Simple Things Won't Save the Earth

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Simple Things Won't Save the Earth

By J. Robert Hunter

In this provocative book, J. Robert Hunter asserts that using catchy slogans and symbols to sell the public on environmental conservation is ineffective, misleading, and even dangerous.

1997

$25.00$16.75

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Paperback

6 x 9 | 217 pp.

ISBN: 978-0-292-73113-4

We drive cars with "Save the Whales" bumper stickers, buy aerosol sprays that advertise "no chlorofluorocarbons," and wear T-shirts made from organically grown cotton. All of these "earth friendly" choices and products convince us that we are "thinking globally, acting locally" and saving the planet. But are we really?

In this provocative book, J. Robert Hunter asserts that using catchy slogans and symbols to sell the public on environmental conservation is ineffective, misleading, and even dangerous. Debunking the Fifty Simple Things You Can Do to Save the Earth approach, Hunter shows that there are no simple solutions to major environmental problems such as species extinction, ozone depletion, global warming, pollution, and non-renewable resource consumption.

The use of slogans and symbols, Hunter argues, simply gives the public a false sense that "someone" is solving the environmental crisis—while it remains as serious now as when the environmental movement began. Writing in plain yet passionate prose for general readers, he here opens a national debate on what is really required to preserve the earth as a habitat for the human species.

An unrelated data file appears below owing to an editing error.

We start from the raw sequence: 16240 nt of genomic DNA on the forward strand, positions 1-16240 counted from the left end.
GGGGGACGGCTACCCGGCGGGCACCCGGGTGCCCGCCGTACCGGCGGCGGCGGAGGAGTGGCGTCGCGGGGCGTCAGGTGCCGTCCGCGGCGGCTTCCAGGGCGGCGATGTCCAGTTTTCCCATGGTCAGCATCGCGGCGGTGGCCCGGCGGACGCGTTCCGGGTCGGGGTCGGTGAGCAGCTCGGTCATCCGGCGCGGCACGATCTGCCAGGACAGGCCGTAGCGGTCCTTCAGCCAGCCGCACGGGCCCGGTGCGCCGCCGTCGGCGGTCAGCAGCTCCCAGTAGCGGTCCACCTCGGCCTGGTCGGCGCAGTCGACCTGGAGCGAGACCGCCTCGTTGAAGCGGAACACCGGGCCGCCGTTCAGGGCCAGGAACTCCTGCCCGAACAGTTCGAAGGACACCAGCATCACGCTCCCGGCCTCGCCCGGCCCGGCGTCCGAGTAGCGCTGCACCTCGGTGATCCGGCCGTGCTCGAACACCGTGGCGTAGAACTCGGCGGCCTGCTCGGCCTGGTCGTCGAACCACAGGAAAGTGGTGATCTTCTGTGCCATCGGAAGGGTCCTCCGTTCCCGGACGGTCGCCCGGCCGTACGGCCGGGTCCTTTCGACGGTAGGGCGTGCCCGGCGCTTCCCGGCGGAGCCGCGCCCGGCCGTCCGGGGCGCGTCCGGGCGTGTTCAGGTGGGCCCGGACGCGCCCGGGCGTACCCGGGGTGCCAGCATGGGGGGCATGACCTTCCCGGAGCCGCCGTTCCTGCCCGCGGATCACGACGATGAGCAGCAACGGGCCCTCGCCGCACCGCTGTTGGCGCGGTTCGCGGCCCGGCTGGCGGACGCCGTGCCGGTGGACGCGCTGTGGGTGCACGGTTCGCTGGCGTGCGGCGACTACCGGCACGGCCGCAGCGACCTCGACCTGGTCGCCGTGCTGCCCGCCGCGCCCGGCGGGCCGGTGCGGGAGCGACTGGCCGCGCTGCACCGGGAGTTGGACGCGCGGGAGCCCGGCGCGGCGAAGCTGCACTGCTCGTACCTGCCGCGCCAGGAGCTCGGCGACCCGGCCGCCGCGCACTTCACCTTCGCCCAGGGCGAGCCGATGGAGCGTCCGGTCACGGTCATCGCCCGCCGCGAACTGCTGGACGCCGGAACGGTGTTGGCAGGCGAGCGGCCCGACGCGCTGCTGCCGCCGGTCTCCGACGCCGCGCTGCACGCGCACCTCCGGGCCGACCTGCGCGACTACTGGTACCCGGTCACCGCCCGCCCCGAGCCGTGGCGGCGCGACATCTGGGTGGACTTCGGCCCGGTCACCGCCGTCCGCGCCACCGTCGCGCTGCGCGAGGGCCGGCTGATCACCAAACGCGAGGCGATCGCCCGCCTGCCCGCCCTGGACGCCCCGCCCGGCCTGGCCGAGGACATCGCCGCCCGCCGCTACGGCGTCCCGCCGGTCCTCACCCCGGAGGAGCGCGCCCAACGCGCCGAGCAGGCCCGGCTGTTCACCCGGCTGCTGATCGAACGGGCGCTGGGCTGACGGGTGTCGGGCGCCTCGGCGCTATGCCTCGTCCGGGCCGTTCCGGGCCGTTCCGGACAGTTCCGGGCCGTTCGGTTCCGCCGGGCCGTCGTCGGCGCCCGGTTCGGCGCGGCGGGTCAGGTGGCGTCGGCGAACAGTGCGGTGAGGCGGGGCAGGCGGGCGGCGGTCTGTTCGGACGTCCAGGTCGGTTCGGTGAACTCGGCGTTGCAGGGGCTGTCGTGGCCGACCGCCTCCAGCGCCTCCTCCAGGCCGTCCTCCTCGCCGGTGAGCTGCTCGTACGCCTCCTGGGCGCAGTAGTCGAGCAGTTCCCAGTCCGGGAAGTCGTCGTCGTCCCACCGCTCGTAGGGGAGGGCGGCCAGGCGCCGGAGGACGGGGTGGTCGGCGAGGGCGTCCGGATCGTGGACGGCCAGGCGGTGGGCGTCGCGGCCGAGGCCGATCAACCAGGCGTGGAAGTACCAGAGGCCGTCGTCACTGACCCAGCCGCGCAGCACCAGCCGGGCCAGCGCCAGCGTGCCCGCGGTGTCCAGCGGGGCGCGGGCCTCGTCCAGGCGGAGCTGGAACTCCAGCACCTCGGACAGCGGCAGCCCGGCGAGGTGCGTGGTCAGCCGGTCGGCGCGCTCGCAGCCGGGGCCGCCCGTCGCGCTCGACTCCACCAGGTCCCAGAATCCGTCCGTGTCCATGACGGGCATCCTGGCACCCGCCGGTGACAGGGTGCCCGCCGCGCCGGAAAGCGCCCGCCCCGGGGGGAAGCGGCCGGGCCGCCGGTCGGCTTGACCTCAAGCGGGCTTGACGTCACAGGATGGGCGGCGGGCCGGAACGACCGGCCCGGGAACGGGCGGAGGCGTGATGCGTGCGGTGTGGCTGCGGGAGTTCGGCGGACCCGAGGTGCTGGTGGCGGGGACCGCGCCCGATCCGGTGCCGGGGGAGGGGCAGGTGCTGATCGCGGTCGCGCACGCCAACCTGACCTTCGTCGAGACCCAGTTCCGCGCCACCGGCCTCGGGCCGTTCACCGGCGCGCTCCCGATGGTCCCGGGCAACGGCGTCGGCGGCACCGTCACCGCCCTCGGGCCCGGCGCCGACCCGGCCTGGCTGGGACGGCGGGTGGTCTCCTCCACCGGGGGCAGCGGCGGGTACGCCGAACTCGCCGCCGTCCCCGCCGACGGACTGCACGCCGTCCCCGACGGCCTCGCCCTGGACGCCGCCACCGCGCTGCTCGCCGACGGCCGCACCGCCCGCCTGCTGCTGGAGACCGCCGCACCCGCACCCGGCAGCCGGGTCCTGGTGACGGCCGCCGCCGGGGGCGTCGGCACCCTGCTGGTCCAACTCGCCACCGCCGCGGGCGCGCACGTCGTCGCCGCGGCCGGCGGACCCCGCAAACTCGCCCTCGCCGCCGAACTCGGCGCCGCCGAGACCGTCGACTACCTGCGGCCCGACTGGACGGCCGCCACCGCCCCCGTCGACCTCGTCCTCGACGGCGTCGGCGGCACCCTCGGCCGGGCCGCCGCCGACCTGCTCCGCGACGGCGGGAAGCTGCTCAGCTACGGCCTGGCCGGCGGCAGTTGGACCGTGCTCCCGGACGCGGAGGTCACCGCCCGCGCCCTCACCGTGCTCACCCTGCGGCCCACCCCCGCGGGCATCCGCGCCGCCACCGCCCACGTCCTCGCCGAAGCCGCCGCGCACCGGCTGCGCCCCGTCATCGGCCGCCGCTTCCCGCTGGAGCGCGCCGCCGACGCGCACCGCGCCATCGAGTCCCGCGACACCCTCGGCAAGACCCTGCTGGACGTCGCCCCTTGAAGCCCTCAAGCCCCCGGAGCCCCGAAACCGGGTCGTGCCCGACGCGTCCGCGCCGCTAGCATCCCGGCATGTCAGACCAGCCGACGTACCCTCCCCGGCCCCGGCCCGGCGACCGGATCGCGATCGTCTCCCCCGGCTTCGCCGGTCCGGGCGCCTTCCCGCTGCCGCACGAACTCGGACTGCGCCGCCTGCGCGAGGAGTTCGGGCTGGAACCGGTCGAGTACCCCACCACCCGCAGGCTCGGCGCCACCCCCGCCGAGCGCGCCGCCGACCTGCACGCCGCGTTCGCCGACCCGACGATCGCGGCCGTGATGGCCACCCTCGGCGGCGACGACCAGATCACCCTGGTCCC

Preface
1. A Symbol of Our Environmental Dilemma
2. The Para Rubber Tree
3. Natural to Synthetic
4. Dream the Impossible Dream?
5. Disappearing Jungles—and Forests
6. Jungle Myths and Tall Timber Tales
7. Everybody Plant a Tree
8. The Role of Diversity
9. Impossible Dream into Inevitable Nightmare
10. What to Do with a Used Tire
11. Are We Capable of Doing the Right Thing?
12. High-Tech to the Rescue?
13. Roll Out the Barrel
14. The Para Rubber Tree and Global Ecology
15. “Man’s Inhumanity to Man”
Epilogue
Notes
Index

For more than forty-five years, the late J. Robert Hunter was a tropical environmentalist, working on a wide range of crops, forests, and land use practices. He held a Ph.D. in agronomy from Michigan State University.